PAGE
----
With the current unique, self-contained, seed-to-sale microbusiness setup, some communities have been reluctant to allow licensing opportunities, and there are claims within the industry that the business model is difficult to make profitable.Sun said her family’s seven-person operation, due to the grow limitations, has come dangerously close to entirely running out of THC products on multiple occasions since opening in March.“The challenges we’ve heard about the existing microbusiness are twofold,” said Marijuana Regulatory Agency Director Andrew Brisbo, who discussed the proposed new microbusiness license during a panel at the National Cannabis Industry Association Midwest Business Conference this week at the TCF Center in Detroit Thursday.
“The first is that there was not enough biomass to be sustainable, not enough plant material or plant count. And the second was that it’s incredibly expensive to set up the processing part of it, which you have to have a variety of products to be successful ...
“And by eliminating the processing piece altogether, it eases the regulatory burden as well as helps us keep the costs a little lower.”
Sun said her mother invested heavily to build their processing capabilities and she hopes that the business can be grandfathered under the new licenses type, if approved, to continue in-house processing with the elevated plant count.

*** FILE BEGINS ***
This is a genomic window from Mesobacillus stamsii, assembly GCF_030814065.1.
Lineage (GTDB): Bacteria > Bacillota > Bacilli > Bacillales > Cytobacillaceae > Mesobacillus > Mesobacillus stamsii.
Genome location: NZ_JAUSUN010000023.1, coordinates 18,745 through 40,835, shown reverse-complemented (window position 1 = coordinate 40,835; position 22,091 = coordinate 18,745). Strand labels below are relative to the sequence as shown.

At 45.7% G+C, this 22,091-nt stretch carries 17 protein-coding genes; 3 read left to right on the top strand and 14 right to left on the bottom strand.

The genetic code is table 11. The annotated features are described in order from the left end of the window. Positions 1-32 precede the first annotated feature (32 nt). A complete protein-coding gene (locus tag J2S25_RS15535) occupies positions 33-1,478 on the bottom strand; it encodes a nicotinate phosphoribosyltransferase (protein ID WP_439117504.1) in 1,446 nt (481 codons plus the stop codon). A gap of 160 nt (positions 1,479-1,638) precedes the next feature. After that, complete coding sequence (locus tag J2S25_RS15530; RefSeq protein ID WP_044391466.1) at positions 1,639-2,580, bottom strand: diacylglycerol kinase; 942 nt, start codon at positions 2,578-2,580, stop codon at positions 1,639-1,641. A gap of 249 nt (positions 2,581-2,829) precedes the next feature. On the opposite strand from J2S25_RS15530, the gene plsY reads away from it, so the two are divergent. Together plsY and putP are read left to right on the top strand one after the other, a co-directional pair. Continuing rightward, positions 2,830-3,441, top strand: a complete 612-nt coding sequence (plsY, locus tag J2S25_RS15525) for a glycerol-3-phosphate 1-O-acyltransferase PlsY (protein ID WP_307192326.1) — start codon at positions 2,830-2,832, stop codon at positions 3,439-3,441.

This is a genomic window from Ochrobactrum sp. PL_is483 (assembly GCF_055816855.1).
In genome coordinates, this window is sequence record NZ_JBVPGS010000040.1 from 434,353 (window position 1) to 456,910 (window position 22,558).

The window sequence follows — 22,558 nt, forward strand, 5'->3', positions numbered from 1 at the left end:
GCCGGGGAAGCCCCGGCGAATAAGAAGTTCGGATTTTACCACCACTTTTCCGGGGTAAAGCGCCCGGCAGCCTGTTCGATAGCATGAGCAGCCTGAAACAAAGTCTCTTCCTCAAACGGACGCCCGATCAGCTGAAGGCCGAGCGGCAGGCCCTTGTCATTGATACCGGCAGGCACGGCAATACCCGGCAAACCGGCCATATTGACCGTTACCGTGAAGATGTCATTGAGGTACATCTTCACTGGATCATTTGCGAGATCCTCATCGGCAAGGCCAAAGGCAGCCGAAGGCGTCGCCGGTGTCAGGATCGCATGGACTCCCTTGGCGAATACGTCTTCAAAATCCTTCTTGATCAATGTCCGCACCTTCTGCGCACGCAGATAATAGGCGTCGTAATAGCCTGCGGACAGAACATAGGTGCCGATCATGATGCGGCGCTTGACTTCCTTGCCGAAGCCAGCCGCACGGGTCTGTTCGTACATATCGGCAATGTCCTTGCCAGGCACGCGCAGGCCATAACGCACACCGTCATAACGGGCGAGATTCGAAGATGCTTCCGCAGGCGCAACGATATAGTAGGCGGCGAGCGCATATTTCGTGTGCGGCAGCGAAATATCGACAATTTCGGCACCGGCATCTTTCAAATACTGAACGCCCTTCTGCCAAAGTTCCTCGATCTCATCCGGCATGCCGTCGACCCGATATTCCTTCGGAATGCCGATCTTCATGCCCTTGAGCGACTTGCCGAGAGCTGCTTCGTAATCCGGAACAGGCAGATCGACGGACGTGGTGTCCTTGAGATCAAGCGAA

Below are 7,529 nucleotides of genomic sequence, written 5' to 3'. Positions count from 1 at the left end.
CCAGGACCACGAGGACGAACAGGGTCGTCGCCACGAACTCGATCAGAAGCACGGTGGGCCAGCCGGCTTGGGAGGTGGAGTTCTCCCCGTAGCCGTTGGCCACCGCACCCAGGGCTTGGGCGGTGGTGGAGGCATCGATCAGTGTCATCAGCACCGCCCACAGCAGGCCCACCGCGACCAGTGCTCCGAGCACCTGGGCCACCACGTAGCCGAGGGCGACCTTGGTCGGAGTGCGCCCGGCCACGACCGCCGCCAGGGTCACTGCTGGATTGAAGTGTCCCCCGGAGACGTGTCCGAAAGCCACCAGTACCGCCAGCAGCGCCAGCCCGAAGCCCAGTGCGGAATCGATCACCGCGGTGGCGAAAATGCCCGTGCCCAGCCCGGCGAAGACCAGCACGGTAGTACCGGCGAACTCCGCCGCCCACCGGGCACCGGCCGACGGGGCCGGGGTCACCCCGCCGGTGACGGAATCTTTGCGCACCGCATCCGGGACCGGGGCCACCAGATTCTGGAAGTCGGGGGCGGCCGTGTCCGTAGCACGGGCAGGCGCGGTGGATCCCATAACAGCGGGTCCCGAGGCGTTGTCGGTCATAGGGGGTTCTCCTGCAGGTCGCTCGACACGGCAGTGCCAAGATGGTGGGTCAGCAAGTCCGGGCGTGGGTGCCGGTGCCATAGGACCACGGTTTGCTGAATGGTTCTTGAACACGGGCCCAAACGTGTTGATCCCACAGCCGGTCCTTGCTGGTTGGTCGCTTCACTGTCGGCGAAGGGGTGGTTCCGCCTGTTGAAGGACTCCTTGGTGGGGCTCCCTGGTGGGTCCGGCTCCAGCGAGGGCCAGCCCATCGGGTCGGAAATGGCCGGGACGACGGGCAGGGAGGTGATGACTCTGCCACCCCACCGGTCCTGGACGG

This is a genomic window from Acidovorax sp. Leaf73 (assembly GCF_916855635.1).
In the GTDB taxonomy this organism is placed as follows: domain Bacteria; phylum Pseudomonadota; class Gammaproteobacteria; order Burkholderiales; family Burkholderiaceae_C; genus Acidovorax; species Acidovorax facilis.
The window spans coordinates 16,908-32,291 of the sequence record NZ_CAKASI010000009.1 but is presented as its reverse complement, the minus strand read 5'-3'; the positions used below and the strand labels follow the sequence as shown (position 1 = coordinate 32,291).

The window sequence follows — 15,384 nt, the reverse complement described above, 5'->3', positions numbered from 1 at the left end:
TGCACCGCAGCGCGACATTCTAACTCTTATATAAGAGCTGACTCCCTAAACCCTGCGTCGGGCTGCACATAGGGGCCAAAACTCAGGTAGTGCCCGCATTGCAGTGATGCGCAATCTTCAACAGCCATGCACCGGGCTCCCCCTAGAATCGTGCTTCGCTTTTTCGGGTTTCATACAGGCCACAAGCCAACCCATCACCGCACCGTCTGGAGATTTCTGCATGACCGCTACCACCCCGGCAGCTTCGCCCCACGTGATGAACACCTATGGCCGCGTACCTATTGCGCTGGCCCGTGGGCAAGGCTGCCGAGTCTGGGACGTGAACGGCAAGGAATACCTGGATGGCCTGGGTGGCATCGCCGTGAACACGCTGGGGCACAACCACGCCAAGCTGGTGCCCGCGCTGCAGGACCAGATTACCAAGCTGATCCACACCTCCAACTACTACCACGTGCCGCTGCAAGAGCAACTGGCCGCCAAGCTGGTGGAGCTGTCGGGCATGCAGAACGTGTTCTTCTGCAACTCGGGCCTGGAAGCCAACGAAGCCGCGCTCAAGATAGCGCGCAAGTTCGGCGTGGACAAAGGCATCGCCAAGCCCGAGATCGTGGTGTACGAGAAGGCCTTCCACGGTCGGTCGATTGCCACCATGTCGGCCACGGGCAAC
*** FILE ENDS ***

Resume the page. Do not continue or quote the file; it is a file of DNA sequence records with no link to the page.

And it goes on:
“We bought everything, we built this out, we built to the (Marijuana Regulatory Agency) specifications and it sucks to learn ... that this is not enough, and to have to struggle,” Sun said. Chris Jackson, the government and legislative affairs and social equity lead with Sticky cannabis company, participated in the panel discussion with Brisbo on Thursday.
“Assuming that the rules stand, they haven’t created a pathway yet for current microbusiness owners to be able to transition into the new license type,” he said.
Jackson talked about a microbusiness concept that is currently forming called the “micro-mall.”
It’s “where you have multiple microbusinesses in one space and they have shared costs, versus everyone has to do it themselves, pay their rent or franchise fees,” Jackson said. It would be like a marketplace with a separate licensed social consumption lounge on site for customers to smoke or ingest their purchases, he said. The first such operation is expected to open in Muskegon within the coming year, Jackson said.
The proposed rules that would create the new class A microbusiness are available for review and the Marijuana Regulatory Agency is accepting public input through Sept. 27.
Once a set of rules is finalized and approved by Marijuana Regulatory Agency director, they will require approval by the Joint Committee on Administrative Rules (JCAR) before becoming law.
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It’s been almost a year since New Jersey voters passed by a 2-1 margin a “Constitutional Amendment to Legalize Marijuana,” as it was misleadingly labeled.

It was misleading because the title would lead you to think that once the amendment passed you might be able to go to the local pot store and buy some “Alice B. Toklas brownies.”
That was the name of the first form of edible marijuana that most Americans ever heard of.
Toklas was the confidante of writer Gertrude Stein on the 1920′s Paris scene. She wrote a book in which she included the recipe for a sort of chocolate fudge laced with cannabis.